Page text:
How Do I...
- Is a number used to indicate how influential, or important a particular journal is.
- Was developed in the late 1950’s by Eugene Garfield at the Institute of Scientific Information (ISI), now called Thompson Scientific (a large publisher).
- Impact Factor refers to a journal, not to an article, and not to an author (although publishing an article in a journal with a high impact factor is generally considered prestigious)
- The benefits and pitfalls of impact factors are a widely discussed topic in academia. Others measures exist to evaluate the influence of journals, articles, and authors.
How To Find a Journal’s Impact Factor:
- From the Library Databases Page select Journal Citation Reports (aka: JCR, and InCites Journal Citation Reports).
From Library Home Page --> Databases A-Z --> Enter “Journal Citation Reports”
- To find Impact Factor for a journal:
- Enter the name of the journal in the GO TO JOURNAL PROFILE box
- Impact factor is in the second column labeled “Journal Impact Factor.”
- Boxes on the left allow you to limit by: year, Select the year you want and either the Science or Social Sciences edition of JCR.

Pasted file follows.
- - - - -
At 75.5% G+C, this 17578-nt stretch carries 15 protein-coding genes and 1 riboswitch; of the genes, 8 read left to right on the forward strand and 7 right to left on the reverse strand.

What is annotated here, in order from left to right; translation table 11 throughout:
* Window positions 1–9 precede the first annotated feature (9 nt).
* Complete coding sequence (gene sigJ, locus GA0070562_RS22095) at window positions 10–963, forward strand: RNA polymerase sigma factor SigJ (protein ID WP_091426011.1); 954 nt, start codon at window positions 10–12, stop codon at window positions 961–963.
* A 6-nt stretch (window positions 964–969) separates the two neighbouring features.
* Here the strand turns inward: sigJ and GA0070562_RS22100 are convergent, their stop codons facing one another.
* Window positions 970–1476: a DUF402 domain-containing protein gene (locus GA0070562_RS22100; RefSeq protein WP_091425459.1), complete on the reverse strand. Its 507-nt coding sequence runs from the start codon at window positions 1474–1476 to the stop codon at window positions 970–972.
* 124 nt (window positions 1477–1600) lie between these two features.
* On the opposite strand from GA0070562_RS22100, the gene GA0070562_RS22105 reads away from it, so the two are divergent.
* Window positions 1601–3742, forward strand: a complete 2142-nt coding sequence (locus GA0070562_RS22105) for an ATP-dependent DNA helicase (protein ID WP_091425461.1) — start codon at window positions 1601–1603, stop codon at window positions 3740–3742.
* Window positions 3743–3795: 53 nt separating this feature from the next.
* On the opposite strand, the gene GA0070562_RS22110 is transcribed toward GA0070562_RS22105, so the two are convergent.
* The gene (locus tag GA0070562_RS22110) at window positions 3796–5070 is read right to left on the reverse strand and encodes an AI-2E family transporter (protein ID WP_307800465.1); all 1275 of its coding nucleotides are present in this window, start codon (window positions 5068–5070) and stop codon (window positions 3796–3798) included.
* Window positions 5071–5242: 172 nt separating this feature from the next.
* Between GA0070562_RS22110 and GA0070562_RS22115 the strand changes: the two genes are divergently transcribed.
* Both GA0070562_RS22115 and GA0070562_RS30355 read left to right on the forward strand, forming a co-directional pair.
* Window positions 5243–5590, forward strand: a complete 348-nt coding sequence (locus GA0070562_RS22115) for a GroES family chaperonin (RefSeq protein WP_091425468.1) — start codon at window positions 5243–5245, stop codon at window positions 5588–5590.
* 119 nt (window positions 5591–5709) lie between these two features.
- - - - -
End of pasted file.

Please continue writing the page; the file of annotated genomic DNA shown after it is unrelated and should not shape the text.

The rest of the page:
- Unless your assignment specifies otherwise, use the default options and choose the most recent year available
(this is usually at least 1 year ago, i.e., in 2012 the most recent impact factors available will be for 2011)
How Impact Factors Are Calculated:
2005 Impact Factor for Journal X = A / B, where:
A = Number of times articles published in Journal X in 2003-2004 were cited by indexed journals in 2005
B = Number of articles published in Journal X in 2003-2004
Things to be aware of:
- "indexed journals" means journals indexed by Thompson Scientific (makers of the Web of Science database). If Thompson Scientific doesn't index the journal, it doesn't get included.
- "number of articles" Thompson Scientific also decides what counts as an "article" (or "citable item"). Usually included are: articles, communications, reviews, notes, etc. Excluded are "news" type items, letters to the editor, etc.
- The lower the denominator, the higher the impact factor.
- A journal's impact factor refers to a certain year: impact factors do vary from year to year, although most established journals tend to have fairly consistent impact factors (i.e., they don't vary widely).
For more information, see: Using JCR Wisely